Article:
Closing the Wage Gap: Women Aim for Welding and Mechanics Jobs

March 25, 2016
Study: Competing for industrial jobs that have been traditionally held by men may help women increase their incomes more than acquiring more education.

Women would earn more and narrow the gender pay gap if they got jobs now dominated by men in fast-growing fields such as information technology, welding or truck mechanics, according to a new study by the Institute for Women’s Policy Research.

The study, which examined 473 occupations, found women in only about one-third of so-called middle-skill positions that pay at least $35,000 a year, even though they dominate in the category. About 80% of those women make less than $30,000 a year. Middle-skill jobs typically require some training after high school but no college degree.

“Women are being excluded from higher-paying middle-skill jobs where they’d have a chance to earn a living wage,” said Ariane Hegewisch, IWPR’s program director for employment and earnings and the lead author of the study. “Yet employers lack enough qualified workers to fill demand for some of these fast-growing better jobs.”

Embed from Getty Images

HERFORD, GERMANY - JULY 08: Female precision machinist with welding helmet in the production of Wemhoener Surface Technologies GmbH & Co KG on July 08, 2014, in Herford, Germany. Wemhoener Surface Technologies produces short-cycle presses for the laminate industry. (Photo by Ute Grabowsky/Photothek via Getty Images)***Local Caption***

In manufacturing, where more than 500,000 job openings are expected over the next decade, just 7% of workers are women, according to an IWPR analysis of government data. In transportation, distribution and logistics, where as many as 1.3 million jobs are anticipated, 9% are women; in IT, where about 240,000 openings are forecast, 27% are women.

Arm-Hand Steadiness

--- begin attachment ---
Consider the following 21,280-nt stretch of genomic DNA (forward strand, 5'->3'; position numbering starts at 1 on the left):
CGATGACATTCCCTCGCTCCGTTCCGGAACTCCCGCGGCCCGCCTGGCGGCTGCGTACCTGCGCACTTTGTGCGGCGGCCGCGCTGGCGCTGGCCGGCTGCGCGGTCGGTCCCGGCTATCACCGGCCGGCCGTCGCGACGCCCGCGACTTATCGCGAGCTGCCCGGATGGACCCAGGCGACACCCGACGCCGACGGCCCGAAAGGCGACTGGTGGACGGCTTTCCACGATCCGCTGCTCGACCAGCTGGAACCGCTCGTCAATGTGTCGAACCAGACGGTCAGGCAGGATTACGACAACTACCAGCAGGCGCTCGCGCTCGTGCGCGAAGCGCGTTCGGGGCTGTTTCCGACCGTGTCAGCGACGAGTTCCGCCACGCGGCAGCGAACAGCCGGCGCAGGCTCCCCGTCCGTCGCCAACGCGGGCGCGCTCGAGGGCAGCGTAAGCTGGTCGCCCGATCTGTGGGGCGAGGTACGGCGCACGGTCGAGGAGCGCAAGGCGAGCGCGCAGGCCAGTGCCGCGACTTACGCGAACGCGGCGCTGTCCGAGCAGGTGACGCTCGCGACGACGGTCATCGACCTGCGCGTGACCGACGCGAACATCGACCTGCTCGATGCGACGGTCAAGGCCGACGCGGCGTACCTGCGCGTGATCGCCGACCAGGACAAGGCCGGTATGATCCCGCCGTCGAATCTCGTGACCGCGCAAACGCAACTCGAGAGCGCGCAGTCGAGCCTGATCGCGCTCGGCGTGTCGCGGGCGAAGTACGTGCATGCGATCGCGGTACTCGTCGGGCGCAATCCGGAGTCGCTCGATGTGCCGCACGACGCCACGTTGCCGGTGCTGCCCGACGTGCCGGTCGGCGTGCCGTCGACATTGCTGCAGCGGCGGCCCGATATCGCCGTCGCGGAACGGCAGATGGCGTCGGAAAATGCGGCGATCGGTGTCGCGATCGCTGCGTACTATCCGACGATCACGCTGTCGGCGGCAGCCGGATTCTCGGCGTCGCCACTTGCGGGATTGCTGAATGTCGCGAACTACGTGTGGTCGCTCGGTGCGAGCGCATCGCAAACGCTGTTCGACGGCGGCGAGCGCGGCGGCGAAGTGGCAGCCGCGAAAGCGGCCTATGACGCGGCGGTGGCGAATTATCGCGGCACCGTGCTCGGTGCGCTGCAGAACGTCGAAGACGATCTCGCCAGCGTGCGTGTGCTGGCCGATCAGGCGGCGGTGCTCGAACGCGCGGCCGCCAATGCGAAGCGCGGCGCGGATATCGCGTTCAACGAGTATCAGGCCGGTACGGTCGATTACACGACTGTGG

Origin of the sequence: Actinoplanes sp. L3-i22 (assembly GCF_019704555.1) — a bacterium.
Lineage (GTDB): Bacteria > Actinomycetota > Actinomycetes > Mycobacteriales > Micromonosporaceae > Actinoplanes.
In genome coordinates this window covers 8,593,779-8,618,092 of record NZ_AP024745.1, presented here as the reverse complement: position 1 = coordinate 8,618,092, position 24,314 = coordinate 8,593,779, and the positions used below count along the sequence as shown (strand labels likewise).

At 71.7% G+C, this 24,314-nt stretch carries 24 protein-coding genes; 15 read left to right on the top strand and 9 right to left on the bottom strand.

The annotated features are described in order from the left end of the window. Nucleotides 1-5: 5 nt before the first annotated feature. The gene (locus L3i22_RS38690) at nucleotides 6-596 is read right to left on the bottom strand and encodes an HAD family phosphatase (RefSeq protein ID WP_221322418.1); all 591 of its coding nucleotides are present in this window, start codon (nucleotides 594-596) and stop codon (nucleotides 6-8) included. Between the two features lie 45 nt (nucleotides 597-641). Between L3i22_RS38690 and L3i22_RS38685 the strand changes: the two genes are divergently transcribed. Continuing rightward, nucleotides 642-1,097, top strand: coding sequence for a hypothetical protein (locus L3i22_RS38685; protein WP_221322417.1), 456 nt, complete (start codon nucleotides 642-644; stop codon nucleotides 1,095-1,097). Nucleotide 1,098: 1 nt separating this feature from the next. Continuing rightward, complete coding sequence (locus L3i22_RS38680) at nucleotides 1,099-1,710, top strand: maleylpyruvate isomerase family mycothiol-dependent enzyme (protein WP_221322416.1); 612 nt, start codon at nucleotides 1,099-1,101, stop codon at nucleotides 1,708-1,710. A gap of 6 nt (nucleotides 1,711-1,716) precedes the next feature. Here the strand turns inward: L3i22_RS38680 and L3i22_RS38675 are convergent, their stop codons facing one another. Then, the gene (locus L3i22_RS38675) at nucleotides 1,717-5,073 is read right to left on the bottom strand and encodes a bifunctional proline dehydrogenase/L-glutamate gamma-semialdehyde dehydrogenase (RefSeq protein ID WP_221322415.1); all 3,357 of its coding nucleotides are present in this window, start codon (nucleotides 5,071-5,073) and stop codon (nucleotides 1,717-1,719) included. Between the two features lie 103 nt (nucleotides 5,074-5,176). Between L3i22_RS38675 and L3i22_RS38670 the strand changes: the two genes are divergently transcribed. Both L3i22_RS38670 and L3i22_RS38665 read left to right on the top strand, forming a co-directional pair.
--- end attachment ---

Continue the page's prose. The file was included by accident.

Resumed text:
The study found that many in lower-paying female-dominated jobs already have some or most of the skills necessary for male-dominated roles. Library assistants, 80% of whom are women, earn about $24,000 a year less than IT support specialists, 75% of whom are men. Yet both jobs require knowledge of computer software, hardware and databases and customer contact, the report said.

Similarly, women who now fill manufacturing jobs as packaging and filling machine operators earn roughly $26,000 a year. They could, with additional training, compete for positions as welders, which pay a median $39,000 a year. Both jobs require arm-hand steadiness, manual dexterity and control precision.

“We’ve long heard about women getting paid less for the same jobs but this study shows them getting paid less for similar skills,” said Chauncy Lennon, head of Workforce Initiatives at JPMorgan Chase & Co., which supported the study as part of its $250 million, five-year New Skills at Work program. “Increasing access to new kinds of skills training for women would go a long way in tackling their under-representation in good manufacturing, IT and transportation jobs.”

Overall, women’s median annual earnings have remained at about 20% below those of men for the past decade, government data show. The different jobs men and women hold account for more than half of this pay gap, according to researchers at Cornell University.

If 10% of women in middle-skill jobs took male-dominated jobs, their median earnings could increase by more than 50% from about $37,000 to about $56,000, according to the IWPR analysis.

Competing for jobs that have been traditionally held by men may help women increase their incomes more than acquiring more education.

“Women need to be strategic about the skills they develop and where they apply them,” said JP Morgan’s Lennon.

(Photo by Spencer Platt/Getty Images)